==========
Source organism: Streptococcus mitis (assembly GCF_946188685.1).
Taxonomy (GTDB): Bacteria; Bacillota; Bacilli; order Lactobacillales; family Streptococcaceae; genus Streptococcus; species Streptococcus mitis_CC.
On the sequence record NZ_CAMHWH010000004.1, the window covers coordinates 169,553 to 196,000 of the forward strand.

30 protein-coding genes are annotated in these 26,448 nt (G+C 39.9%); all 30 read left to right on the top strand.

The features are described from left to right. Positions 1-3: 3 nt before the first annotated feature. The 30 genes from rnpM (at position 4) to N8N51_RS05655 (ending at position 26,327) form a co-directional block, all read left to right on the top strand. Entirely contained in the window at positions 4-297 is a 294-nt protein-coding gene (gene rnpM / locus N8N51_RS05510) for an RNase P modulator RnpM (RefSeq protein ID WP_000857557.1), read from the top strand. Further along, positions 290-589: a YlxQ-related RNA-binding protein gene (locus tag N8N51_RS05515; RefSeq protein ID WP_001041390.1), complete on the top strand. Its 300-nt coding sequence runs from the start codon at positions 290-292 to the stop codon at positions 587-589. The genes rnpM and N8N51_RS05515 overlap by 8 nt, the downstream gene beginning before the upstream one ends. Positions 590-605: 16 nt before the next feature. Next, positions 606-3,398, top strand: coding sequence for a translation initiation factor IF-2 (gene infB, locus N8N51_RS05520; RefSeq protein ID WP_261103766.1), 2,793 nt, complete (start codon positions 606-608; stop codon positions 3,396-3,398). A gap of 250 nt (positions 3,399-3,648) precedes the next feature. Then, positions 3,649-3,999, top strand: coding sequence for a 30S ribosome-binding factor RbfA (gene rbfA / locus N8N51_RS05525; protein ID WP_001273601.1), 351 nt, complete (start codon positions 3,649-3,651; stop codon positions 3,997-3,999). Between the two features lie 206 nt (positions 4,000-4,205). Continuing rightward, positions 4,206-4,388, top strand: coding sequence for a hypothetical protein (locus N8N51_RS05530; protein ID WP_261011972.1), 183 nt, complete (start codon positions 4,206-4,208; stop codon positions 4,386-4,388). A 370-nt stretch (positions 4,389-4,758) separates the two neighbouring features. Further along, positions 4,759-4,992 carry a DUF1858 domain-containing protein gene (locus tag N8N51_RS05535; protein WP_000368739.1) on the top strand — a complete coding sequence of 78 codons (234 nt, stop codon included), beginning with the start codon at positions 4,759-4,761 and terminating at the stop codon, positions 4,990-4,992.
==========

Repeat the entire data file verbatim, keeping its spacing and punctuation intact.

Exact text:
Source organism: Streptococcus mitis (assembly GCF_946188685.1).
Taxonomy (GTDB): Bacteria; Bacillota; Bacilli; order Lactobacillales; family Streptococcaceae; genus Streptococcus; species Streptococcus mitis_CC.
On the sequence record NZ_CAMHWH010000004.1, the window covers coordinates 169,553 to 196,000 of the forward strand.

30 protein-coding genes are annotated in these 26,448 nt (G+C 39.9%); all 30 read left to right on the top strand.

The features are described from left to right. Positions 1-3: 3 nt before the first annotated feature. The 30 genes from rnpM (at position 4) to N8N51_RS05655 (ending at position 26,327) form a co-directional block, all read left to right on the top strand. Entirely contained in the window at positions 4-297 is a 294-nt protein-coding gene (gene rnpM / locus N8N51_RS05510) for an RNase P modulator RnpM (RefSeq protein ID WP_000857557.1), read from the top strand. Further along, positions 290-589: a YlxQ-related RNA-binding protein gene (locus tag N8N51_RS05515; RefSeq protein ID WP_001041390.1), complete on the top strand. Its 300-nt coding sequence runs from the start codon at positions 290-292 to the stop codon at positions 587-589. The genes rnpM and N8N51_RS05515 overlap by 8 nt, the downstream gene beginning before the upstream one ends. Positions 590-605: 16 nt before the next feature. Next, positions 606-3,398, top strand: coding sequence for a translation initiation factor IF-2 (gene infB, locus N8N51_RS05520; RefSeq protein ID WP_261103766.1), 2,793 nt, complete (start codon positions 606-608; stop codon positions 3,396-3,398). A gap of 250 nt (positions 3,399-3,648) precedes the next feature. Then, positions 3,649-3,999, top strand: coding sequence for a 30S ribosome-binding factor RbfA (gene rbfA / locus N8N51_RS05525; protein ID WP_001273601.1), 351 nt, complete (start codon positions 3,649-3,651; stop codon positions 3,997-3,999). Between the two features lie 206 nt (positions 4,000-4,205). Continuing rightward, positions 4,206-4,388, top strand: coding sequence for a hypothetical protein (locus N8N51_RS05530; protein ID WP_261011972.1), 183 nt, complete (start codon positions 4,206-4,208; stop codon positions 4,386-4,388). A 370-nt stretch (positions 4,389-4,758) separates the two neighbouring features. Further along, positions 4,759-4,992 carry a DUF1858 domain-containing protein gene (locus tag N8N51_RS05535; protein WP_000368739.1) on the top strand — a complete coding sequence of 78 codons (234 nt, stop codon included), beginning with the start codon at positions 4,759-4,761 and terminating at the stop codon, positions 4,990-4,992.